Tuesday, October 11, 2005
The End of Routine
Up until a little over a week ago, the boss and I had a fairly easy working relationship. He'd take his morning bottle while cuddling beside me under a heap of cozy blankets, and we'd both drift back to sleep until the sun was high enough in the sky to be called morning, rather than dawn. We'd meander down the stairs, pausing to giggle for a quick game of peek-a-boo in the hallway mirror, and then I'd click on the news and set him in his walker to follow me as I went about my morning routine. Coffee. Breakfast. Shake up another bottle for him. Tie my hair back in a bumpy ponytail, tucking rebel strands behind my ears while stirring yellow packets of sweetener into my mug. All the while, he'd be rolling behind me; shaking a magazine stolen from the coffee table and occasionally whimpering at the sight of his bottle on the counter.

We'd move back to the living room - swap the magazine in his fist for the bottle - change the news to a classical music station and we'd be off.

It was a lovely routine. I could sit at the laptop, looking out over the lake, sipping coffee while my fingers hovered over the keys, and he'd be quietly drinking his bottle and staring intently at the cat sitting curled on the couch or the knick-knacks just beyond his reach on the credenza.

That phase is over.

The new phase will from now on be referred to as the "if-you-even-so-much-as-take-two-steps-away-from-me-I-will-scream-bloody-murder" phase. He has been literally attached to my hip, or screaming about wanting to be so, for a solid week now. I'll leave him to do dishes or run a washcloth over the table, and he'll turn himself purple from crying. Once I pick him up, he calms down, sniffles for a few moments and curls into me, resting his warm little head under my chin and all is forgiven.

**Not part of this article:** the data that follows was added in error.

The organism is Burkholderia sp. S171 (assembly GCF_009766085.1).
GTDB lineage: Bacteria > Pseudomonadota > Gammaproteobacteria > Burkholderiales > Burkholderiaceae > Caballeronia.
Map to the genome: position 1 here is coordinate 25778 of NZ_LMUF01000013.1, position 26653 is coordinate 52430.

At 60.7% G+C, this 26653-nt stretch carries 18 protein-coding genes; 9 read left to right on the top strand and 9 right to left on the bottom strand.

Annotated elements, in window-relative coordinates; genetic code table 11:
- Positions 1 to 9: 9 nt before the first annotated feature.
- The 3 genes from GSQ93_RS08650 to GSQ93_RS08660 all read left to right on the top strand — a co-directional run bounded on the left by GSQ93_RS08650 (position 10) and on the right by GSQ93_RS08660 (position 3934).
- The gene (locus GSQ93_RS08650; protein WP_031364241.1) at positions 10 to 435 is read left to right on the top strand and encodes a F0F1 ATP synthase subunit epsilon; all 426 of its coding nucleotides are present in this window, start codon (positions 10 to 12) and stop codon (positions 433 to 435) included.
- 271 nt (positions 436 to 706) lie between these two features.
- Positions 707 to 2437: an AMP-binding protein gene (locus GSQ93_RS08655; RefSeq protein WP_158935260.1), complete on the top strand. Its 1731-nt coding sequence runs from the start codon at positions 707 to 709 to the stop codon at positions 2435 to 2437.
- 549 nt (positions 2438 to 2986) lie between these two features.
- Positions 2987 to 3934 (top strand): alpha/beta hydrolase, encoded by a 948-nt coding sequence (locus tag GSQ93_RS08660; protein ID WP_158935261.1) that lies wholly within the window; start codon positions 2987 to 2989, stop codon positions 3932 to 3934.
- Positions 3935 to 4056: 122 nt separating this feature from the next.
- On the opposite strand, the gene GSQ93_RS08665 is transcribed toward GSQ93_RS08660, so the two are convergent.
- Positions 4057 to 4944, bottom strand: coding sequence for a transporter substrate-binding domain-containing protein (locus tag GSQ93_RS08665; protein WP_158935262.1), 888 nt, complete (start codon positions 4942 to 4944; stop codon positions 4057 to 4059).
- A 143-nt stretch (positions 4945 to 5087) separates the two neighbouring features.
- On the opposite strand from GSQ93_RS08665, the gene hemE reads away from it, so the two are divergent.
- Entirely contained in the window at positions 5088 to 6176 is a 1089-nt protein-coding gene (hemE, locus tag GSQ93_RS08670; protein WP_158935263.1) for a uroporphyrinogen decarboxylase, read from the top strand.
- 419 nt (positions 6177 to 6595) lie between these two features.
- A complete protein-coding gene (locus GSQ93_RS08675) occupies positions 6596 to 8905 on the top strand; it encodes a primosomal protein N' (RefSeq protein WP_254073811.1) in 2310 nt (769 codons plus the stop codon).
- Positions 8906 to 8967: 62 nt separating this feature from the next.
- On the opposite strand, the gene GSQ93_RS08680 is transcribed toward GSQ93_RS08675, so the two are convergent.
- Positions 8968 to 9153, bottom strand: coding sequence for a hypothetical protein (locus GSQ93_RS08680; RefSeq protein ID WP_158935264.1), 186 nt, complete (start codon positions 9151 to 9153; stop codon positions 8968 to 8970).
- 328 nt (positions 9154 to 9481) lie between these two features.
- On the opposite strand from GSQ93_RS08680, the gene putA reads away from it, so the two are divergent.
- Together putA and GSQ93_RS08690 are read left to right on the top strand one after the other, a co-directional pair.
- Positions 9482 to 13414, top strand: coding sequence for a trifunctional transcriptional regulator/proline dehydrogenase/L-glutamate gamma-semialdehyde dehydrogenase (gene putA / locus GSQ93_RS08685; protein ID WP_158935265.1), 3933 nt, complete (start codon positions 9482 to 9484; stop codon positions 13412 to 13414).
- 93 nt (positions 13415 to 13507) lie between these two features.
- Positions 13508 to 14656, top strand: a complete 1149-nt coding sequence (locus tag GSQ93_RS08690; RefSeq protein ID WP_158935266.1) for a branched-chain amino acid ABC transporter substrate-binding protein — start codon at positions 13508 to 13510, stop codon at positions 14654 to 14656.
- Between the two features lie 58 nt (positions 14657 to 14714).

I know that separation anxiety is a perfectly normal stage for babies to go through; but part of me can't help but wonder if this might be something more; if perhaps he senses the change in me and is reacting accordingly. Just prior to my miscarriage he was acting similarly, very cuddly, very attached - and within a week of our loss, he settled back into himself. And now, here we are again. Only this time, it's more intense. It's purple-faced-rage, and it's his desperate little fists clinging to my clothing if I try to hand him over to his grandmother.

Either way...the result is very I have little time for creative endeavors, and a very sore lower back from shifting his twenty-plus pound little body from hip to hip.

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Blogger nanciesweb said...

Some kids are worse than others when it comes to separation anxiety. My son was just like that. Getting housework done was almost impossible.

My second was so much easier. I could have left her anywhere.

My third was in between the two. She was pretty good when I was around, but if I left she would cry for a while.

It supposed to "peak" around 18 months or so. My son peaked around there, but my youngest daughter peaked around 12 months. By the time she was 18 months, I could leave her anywhere without a problem.

There is the possibility that he senses the change. We had a major move before my son became severely attached. So maybe...

Blogger Neo said...

Mella - Wow, sounds like alot of hard work, and your hands are full!

Kinda makes me glad I don't have kids. I have lots of friends that have kids, and I see a similar pattern with their little ones.

Nancy is right, it's a stage they go through, and eventually they'll settle down.

Ok, my Dr. Phil moment of the day.

Try getting a hot bath with ebson salt for your back. (When you can find some time)

Hope that helps.


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